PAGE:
Singaporeans have increasingly stepped up to speak up for our furry friends. Three animal lovers share how volunteering with animal charities has empowered their own lives.
Geri Lim and Sparky
Chased by wild dogs when she was young, Geri became fearful of canines.
But today, she is the proud owner of a dog named Sparky, which she adopted from SOSD Singapore (SODS stands for Save Our Street Dogs).
Geri recalls that Sparky was described as having an “aggressive” past. Inspired by his story and the connection she felt upon meeting him, she decided to bring him home despite her fear of dogs.
So how did she overcome her phobia? SOSD sent her and Sparky, which was also afraid of humans, for pack walking before the adoption. The weekly activity involved the pair walking with an entire pack of dogs.
Sparky now not only has a mellow and affectionate demeanour, but gives back through SOSD’s Healing Paws programme, where Sparky brings companionship, motivation and recreation into the lives of residents at children’s homes, elderly homes and hospices.
A regular volunteer for Lions Befrienders, Geri also brings Sparky along to meet the elderly folk.
She says: “It’s nice to see how Sparky brings smiles to people.”
To help save more dogs from the streets, donate here.
Tan Su San
Su San has seen too many rabbits being abandoned because of impulse buying and the mistaken belief that they make low-maintenance pets.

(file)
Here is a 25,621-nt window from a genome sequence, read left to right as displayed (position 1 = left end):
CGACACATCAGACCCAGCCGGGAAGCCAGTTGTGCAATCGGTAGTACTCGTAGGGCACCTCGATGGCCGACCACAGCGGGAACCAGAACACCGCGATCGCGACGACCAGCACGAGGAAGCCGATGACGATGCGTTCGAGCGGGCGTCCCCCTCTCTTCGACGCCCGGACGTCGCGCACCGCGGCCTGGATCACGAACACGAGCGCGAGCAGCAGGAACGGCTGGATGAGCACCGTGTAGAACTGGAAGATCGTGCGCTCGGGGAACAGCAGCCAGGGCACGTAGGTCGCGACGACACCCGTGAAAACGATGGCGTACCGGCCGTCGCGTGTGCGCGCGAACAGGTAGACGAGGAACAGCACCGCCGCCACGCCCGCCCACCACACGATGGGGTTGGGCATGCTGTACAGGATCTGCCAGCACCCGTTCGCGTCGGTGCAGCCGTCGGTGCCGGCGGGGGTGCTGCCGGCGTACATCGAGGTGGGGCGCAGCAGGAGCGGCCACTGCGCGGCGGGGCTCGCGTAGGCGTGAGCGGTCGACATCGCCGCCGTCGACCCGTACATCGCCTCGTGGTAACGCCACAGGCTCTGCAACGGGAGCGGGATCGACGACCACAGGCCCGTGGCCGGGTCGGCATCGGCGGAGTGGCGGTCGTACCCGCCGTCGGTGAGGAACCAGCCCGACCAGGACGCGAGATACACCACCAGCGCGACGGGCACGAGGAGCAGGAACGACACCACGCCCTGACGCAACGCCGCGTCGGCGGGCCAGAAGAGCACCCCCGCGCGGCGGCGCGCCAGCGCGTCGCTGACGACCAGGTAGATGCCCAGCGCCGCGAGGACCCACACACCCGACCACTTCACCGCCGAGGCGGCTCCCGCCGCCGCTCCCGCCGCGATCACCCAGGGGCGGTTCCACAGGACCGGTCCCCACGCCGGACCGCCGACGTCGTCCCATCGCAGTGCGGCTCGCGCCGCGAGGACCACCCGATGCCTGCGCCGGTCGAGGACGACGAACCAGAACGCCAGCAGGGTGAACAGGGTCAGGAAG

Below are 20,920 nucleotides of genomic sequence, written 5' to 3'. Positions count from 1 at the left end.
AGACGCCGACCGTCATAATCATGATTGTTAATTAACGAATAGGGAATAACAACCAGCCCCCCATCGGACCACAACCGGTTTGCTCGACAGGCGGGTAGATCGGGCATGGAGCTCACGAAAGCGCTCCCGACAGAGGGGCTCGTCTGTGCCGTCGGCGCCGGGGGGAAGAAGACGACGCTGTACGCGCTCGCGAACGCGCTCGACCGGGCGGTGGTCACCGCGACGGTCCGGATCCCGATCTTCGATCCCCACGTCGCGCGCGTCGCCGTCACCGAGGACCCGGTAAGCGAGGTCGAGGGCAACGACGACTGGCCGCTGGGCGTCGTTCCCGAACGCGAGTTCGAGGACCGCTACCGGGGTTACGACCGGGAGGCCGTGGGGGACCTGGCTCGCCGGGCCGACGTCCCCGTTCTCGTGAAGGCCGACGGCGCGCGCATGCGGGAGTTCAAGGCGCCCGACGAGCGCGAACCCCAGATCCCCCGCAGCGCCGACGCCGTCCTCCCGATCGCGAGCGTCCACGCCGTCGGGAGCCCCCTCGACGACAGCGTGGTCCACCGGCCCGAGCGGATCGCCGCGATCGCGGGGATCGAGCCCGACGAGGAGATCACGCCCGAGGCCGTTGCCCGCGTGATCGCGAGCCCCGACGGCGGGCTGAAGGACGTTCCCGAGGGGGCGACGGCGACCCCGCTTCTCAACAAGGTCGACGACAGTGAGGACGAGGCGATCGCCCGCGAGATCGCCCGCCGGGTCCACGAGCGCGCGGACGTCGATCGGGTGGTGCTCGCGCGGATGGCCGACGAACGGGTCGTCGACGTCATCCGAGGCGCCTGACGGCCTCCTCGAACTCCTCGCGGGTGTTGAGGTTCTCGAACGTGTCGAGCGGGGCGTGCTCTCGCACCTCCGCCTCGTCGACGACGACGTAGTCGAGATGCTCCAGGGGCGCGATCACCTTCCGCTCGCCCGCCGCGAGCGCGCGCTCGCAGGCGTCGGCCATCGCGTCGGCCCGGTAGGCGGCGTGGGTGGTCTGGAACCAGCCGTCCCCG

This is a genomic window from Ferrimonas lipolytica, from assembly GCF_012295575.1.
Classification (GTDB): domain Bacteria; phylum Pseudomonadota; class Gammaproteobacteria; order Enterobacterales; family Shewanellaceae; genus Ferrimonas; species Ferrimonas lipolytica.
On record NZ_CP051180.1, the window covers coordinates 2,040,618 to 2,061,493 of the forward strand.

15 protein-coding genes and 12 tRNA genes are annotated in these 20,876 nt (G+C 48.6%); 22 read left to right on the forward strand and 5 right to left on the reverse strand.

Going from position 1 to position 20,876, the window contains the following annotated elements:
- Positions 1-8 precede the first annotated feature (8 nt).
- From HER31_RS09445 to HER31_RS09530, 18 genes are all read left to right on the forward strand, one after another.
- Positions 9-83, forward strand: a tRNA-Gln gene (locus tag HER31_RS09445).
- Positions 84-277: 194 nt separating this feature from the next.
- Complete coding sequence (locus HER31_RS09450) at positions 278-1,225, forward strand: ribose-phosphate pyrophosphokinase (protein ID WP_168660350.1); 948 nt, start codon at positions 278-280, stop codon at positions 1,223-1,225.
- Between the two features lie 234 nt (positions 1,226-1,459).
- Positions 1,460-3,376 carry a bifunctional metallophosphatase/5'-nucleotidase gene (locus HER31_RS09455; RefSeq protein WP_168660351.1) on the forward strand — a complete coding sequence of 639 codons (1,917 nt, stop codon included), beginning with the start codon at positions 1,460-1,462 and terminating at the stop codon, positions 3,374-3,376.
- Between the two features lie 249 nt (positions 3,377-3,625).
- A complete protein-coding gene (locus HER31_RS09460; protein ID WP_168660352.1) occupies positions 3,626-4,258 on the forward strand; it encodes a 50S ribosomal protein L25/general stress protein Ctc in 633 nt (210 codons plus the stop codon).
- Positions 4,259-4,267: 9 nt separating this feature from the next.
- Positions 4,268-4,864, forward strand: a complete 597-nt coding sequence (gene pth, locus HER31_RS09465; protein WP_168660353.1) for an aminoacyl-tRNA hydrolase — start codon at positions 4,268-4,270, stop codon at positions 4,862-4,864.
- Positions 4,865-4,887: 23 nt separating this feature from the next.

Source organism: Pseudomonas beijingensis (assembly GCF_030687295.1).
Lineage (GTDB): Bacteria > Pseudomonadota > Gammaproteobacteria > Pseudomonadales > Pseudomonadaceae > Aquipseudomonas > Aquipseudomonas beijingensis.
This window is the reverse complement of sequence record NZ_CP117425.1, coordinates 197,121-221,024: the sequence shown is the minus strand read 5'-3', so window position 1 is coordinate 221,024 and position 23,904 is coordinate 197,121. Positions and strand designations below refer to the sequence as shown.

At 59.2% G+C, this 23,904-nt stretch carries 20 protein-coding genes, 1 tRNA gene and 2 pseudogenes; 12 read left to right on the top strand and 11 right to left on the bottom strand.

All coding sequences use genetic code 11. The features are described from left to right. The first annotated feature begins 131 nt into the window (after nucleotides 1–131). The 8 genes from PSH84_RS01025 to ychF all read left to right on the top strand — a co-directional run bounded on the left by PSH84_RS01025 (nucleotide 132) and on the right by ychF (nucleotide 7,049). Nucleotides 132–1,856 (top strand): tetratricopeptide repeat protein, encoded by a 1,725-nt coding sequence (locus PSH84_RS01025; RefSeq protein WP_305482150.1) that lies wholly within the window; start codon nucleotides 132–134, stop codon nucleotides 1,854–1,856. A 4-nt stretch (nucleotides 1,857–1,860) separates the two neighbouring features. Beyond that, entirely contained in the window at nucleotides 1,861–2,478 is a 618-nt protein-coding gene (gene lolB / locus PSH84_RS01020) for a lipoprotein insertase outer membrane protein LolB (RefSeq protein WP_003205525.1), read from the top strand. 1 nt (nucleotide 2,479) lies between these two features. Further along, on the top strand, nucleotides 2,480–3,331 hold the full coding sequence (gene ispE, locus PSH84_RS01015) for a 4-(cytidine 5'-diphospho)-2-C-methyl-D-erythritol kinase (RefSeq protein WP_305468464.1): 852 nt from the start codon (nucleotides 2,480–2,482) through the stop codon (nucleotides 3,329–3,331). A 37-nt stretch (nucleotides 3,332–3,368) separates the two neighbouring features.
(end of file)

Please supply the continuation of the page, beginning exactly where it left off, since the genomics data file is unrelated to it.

The volunteer with House Rabbit Society Singapore (HRSS) says: “Everyone wants to buy a new bunny or a dog, myself included. But behind the buying is an industry largely motivated by profit and greed – the breeding. Fostering is a great way to stop the buying.”
HRSS, started by a group of concerned volunteers in April 2002, runs a fostering programme to rescue and re-home abandoned rabbits. “Their owners have either deemed them too difficult to handle, bought them on impulse or abandoned them due to sickness or age,” Su San says.
She herself is a foster parent to rabbits. Receiving affection from the animals that she takes care of and the belief that fostering gives hope to the abandoned are why Su San continues to believe in fostering.
“My volunteering journey with animals started in a somewhat unconventional way. My girlfriend, Dionne, and I were looking for more meaningful activities to do together, besides the usual meals and movies. And volunteering came to mind!
If the greatness of a nation and its moral progress can be judged by the way that its animals are treated.
Leader of the Indian independence movement against British rule who advocated non-violent civil disobedience
Jing Kai volunteers with the dog mentor programme at SPCA Singapore, which assists dogs at the society to improve their chances of finding homes through regularly coaching in basic obedience skills conducted by volunteers.
He says: “Spending time at the shelter has for us, become a way to get away from the hustle and bustle of daily life, to slow down and appreciate the little things in life, to push all our troubles and worries for the week aside and focus on the here and now. Volunteering at the SPCA has given us more than we have given it, so why not do a little more to give back?”
To help the SPCA save more animals, donate here.